Recently, a young rider who I designed a resume for asked me how I became so good at getting sponsors and if I had any advice for him. Although I was very humbled by what he had just said, I didn’t have an exact answer for him right away. My “Plan A” advice was to tell him to keep chasing his dreams, working hard and he will be successful. My “Plan B” advice was telling him to stay in school, go to college and get a real job. Real jobs aren’t any fun though, so I went with my “Plan A” advice.
When I started racing in the amateur ranks, my Dad supported our racing 100%. We owned a family Harley-Davidson dealership and he had his fair share of contacts through that business that enabled us to get items at good prices. As I came up through the ranks, I took the initiative to go out on my own and start my own relationship with my sponsors. I thought it was cool talking to people who worked in the industry and it was even cooler getting free stuff. It’s every kids dream. I was getting free product simply because I was fast on a motorcycle. Hell yeah, I could get used to this. It was a mini plateau of success for me I guess you could say. A sign that I was starting to make it in the sport.
The moment I started to get product and even cash from sponsors, I considered racing a part-time job. I use the word “part-time” before job because I wasn’t making nearly enough money to call it a full-time job. Heck, I have yet to make enough money in racing to call it a full-time job. However, the moment these companies started to invest in me, I felt it was my duty to give back to them. I felt like a part-time employee for each of the companies who were sponsoring me. I spent some time almost every day communicating with them, sending them photos and race updates, plastering everything I owned with their logos, and thinking of innovative ways to represent them. I kept things in check for the most part. I didn’t ask for too much. I tried my best to remain patient waiting to hear back from return phone calls and emails. Everything was starting to come together and I had a bunch of great sponsors who were helping me and continue to help me to this day.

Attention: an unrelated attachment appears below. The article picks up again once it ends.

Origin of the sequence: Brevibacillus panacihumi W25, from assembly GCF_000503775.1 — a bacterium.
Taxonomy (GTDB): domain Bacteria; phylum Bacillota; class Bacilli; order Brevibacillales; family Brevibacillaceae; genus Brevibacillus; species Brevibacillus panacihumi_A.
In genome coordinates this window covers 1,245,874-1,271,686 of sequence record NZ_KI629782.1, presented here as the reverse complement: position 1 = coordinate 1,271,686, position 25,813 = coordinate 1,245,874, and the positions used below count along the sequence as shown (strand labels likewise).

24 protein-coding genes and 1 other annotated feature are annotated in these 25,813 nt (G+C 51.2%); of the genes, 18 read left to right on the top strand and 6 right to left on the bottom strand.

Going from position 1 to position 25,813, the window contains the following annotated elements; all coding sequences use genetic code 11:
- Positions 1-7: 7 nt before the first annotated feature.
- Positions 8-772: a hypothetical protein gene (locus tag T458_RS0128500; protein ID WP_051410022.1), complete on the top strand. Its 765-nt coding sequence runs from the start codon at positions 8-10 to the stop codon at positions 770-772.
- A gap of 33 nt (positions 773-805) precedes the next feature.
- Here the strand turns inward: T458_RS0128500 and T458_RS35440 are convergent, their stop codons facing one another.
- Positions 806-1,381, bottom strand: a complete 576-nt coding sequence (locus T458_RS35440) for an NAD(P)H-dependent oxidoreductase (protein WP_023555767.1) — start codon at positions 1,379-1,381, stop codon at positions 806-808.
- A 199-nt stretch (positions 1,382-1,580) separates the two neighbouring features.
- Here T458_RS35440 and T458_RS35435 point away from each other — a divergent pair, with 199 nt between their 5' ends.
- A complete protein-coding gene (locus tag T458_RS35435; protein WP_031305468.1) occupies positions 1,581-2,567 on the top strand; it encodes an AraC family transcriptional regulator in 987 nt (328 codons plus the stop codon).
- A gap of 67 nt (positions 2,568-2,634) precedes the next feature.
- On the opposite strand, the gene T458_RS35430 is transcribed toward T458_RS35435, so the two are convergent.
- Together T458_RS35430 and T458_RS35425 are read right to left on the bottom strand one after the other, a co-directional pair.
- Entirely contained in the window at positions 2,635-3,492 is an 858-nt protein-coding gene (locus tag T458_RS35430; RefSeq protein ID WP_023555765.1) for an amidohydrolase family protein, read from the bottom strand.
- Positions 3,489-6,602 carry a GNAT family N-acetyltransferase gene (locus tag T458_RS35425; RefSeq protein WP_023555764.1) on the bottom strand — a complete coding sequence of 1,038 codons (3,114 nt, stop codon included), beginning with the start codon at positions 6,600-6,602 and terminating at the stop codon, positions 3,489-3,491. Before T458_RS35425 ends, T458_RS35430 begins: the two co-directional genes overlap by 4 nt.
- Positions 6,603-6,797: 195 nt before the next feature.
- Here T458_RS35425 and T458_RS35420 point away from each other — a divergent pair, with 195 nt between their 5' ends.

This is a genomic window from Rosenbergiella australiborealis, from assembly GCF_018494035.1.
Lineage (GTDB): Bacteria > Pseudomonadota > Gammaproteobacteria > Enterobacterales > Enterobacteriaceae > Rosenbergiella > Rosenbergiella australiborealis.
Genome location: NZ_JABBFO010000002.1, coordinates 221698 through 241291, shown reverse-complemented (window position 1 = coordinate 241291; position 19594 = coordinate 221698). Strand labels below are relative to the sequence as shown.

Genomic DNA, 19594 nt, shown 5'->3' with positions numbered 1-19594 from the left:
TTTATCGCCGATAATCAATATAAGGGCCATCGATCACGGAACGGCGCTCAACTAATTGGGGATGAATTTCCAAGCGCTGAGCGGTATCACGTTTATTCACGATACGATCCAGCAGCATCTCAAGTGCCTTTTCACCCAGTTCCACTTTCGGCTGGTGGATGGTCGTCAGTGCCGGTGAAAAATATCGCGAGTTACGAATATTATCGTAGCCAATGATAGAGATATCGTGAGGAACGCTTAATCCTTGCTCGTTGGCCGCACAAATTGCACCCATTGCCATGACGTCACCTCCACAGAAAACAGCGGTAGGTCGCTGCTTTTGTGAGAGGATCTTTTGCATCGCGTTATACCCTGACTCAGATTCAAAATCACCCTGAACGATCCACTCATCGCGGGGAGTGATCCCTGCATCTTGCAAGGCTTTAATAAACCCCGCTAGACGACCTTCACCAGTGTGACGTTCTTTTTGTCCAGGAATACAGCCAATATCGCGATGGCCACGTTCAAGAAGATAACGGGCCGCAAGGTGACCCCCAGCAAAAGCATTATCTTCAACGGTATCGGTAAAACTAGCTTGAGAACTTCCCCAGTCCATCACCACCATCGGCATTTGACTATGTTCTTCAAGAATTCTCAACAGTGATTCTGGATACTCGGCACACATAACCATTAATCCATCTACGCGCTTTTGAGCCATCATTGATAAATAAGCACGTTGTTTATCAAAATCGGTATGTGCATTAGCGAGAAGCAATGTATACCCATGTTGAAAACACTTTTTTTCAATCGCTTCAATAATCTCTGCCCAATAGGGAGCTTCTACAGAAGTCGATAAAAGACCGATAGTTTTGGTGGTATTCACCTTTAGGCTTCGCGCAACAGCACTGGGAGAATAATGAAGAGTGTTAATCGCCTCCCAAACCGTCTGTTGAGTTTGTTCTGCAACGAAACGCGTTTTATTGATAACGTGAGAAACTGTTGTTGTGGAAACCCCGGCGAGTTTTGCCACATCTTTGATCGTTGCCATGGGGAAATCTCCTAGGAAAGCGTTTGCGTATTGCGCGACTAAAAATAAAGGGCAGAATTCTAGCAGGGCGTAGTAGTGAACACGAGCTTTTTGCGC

As great as sponsorship can be, it can also be very disheartening. I guess that is the biggest reason for this blog. To let the younger riders know that even at the professional level, I still have to work very hard for sponsorship.
I would call 2014 a successful year for me. After taking the whole 2013 season off from the AMA Pro Flat Track series, I came back last season and qualified for almost every single national I lined up for. Even though I missed four rounds on the schedule and I DNFed a handful of races with mechanical issues, I finished 16th in points. I was featured on ESPN during the X Games as part of the Harley-Davidson promotion. I qualified for main events on a mile, half-mile, short track and a TT. I won two semi’s (Hagerstown and Springfield Mile). I won most of the local races I competed at. I started my own successful online radio talk show. I started working for Cycle World and had a 4-page print story featured in their January issue to a circulation of over 250,000+ people. Shayna and I became the first brother/sister to qualify for a main event in the history of AMA Pro Racing.. in ANY discipline. I accomplished all of this while finishing up my business degree in college where I graduated with highest honors. I even found time to train, compete and win my first ever Duathlon event last September.